The Soviet dictator got Roosevelt’s support on matters crucial for his policies like the place of landing of Allied forces and the division of zones of influence in Europe after the war. It was also the result of the American president’s lack of interest in the situation of Central and Eastern Europe. Roosevelt did not see any political interest for his state in this part of the Old Continent.
The Tehran discussions led in consequence to the opening of a second front in France, in June, 1944, which was in accordance with Stalin’s plans. He was given total freedom in choosing military and political actions in eastern parts of Europe. Several dozen nations were left to the mercy of the Soviet Union, including the biggest in this part of the continent - the Czechs, Hungarians, Bulgarians and Poles.
Poland’s situation was special due to the fact that there was an unresolved conflict between the Polish government-in-exile and the Soviet side, namely the aggression on September 17, 1939. There were the unsettled problems with the borders and the discovery in spring 1943 of the mass graves of Polish officers in Katyń, murdered by the NKVD in the year 1940. All these difficult matters were left on the sidelines of the negotiations between global powers in November 1943. It was established that the Polish borders would be “corrected” - in the east somewhere along the Curzon line, and in the west, at the expense of Germany, along the Oder river. The shape of the future Polish state was left unspecified in Tehran, similarly to its system or political landscape.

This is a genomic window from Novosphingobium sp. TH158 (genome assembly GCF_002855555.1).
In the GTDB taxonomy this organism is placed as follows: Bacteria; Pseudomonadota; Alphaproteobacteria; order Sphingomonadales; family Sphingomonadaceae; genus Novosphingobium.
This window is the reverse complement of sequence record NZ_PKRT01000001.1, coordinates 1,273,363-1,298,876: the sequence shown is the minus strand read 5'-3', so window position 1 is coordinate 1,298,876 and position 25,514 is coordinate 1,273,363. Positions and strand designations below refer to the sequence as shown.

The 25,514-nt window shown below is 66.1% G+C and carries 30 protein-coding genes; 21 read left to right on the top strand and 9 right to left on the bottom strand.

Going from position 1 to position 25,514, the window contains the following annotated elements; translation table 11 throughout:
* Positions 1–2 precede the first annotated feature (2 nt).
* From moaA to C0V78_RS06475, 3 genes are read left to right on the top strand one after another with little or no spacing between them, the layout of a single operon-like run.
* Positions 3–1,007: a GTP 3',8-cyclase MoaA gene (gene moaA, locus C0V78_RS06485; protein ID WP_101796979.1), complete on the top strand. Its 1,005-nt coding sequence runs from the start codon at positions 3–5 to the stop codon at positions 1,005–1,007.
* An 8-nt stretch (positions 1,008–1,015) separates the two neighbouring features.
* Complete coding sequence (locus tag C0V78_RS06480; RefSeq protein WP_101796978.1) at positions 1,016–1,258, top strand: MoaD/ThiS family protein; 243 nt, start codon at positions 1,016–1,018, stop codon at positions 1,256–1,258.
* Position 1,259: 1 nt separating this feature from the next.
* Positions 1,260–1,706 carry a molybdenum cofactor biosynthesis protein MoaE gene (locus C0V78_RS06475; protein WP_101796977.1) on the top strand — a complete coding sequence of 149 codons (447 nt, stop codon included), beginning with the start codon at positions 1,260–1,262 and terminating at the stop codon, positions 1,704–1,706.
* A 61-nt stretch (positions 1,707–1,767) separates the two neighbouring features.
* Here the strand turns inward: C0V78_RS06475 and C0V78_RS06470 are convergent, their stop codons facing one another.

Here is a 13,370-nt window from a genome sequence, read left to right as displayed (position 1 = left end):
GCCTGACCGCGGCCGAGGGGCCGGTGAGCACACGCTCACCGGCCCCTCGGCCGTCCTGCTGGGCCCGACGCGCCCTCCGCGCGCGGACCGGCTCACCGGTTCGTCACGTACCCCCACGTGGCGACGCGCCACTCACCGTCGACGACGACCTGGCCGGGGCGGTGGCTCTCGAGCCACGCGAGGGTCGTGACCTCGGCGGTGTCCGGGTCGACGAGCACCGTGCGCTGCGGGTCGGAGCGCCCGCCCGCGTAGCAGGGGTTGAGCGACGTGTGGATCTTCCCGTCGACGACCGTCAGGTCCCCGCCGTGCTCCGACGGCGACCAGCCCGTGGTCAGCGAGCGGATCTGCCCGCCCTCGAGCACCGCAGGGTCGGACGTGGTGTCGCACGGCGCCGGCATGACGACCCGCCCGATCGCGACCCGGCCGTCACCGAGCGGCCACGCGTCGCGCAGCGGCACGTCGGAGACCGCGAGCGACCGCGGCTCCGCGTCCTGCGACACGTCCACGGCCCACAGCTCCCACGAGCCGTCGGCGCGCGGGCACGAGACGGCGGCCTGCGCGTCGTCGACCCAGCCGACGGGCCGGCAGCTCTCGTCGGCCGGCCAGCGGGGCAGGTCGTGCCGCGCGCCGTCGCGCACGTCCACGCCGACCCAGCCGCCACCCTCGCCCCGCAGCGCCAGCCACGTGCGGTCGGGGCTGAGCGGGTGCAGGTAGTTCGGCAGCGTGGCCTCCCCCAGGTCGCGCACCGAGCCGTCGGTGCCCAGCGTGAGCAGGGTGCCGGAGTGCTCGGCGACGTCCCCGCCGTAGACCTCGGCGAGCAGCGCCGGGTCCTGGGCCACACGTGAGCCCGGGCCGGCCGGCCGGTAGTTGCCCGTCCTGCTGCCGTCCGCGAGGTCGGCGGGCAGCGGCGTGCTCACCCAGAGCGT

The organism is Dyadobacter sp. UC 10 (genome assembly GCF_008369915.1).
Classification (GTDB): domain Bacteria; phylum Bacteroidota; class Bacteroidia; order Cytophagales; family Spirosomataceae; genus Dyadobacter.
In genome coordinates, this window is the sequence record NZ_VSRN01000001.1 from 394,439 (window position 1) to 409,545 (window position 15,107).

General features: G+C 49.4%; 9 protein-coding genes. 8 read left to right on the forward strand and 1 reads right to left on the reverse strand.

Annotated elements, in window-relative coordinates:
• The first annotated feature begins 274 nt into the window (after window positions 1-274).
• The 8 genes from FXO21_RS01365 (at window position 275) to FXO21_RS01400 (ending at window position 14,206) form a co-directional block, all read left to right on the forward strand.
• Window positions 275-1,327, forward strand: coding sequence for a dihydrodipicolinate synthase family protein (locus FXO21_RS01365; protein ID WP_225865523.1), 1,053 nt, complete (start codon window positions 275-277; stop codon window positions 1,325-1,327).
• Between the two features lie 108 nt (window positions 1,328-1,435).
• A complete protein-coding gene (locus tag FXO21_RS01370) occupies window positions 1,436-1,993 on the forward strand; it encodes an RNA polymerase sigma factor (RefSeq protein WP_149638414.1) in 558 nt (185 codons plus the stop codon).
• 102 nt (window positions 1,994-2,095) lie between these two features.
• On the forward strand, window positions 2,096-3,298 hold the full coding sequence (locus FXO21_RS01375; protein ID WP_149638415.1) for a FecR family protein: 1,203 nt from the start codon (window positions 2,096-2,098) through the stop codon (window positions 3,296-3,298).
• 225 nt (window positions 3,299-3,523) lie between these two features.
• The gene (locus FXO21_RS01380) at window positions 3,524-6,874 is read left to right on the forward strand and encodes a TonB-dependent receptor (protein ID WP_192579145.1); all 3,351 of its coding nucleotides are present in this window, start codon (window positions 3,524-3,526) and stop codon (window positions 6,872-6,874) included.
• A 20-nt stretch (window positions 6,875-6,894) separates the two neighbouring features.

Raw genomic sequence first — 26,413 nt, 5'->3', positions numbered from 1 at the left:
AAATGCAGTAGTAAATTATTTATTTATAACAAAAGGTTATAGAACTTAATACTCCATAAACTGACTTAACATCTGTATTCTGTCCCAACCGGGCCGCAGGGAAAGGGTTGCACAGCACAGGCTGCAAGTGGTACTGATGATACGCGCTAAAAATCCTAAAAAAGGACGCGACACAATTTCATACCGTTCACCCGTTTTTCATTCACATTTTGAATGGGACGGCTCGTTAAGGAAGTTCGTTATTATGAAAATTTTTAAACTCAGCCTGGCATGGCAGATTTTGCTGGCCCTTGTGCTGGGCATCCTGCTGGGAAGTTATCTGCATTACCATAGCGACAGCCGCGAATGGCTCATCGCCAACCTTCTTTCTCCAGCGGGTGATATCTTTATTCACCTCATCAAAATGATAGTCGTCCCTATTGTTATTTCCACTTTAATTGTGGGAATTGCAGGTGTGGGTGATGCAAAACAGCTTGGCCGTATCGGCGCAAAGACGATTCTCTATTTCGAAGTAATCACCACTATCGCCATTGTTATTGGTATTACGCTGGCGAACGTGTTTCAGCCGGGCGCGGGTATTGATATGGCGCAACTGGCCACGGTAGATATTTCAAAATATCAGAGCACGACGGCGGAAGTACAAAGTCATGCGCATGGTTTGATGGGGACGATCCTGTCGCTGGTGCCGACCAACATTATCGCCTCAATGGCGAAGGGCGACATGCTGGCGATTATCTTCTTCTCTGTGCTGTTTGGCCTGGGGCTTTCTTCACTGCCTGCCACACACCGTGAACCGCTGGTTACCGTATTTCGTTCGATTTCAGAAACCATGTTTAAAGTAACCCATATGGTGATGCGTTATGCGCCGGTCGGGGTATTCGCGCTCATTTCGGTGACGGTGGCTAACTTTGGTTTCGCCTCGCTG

Moreover, Stalin openly declared his unwillingness to reach a compromise with the government in London, believing it to be compromised by the alleged cooperation with the Germans while investigating the circumstances of the death of Polish officers whose graves were found in Katyń. Despite Churchill’s requests and suggestions Stalin rejected the possibility of reaching an agreement, and his stubbornness only grew with every attempt of the British prime minister to the growing boredom of the US president.
In the end, the global leaders declared compensation for Poland at the expense of the Third Reich and a vague guarantee of democratic rules in the reborn Poland. Such promises were to calm the emotions of Polish political groups in emigration and the consciences of English leaders.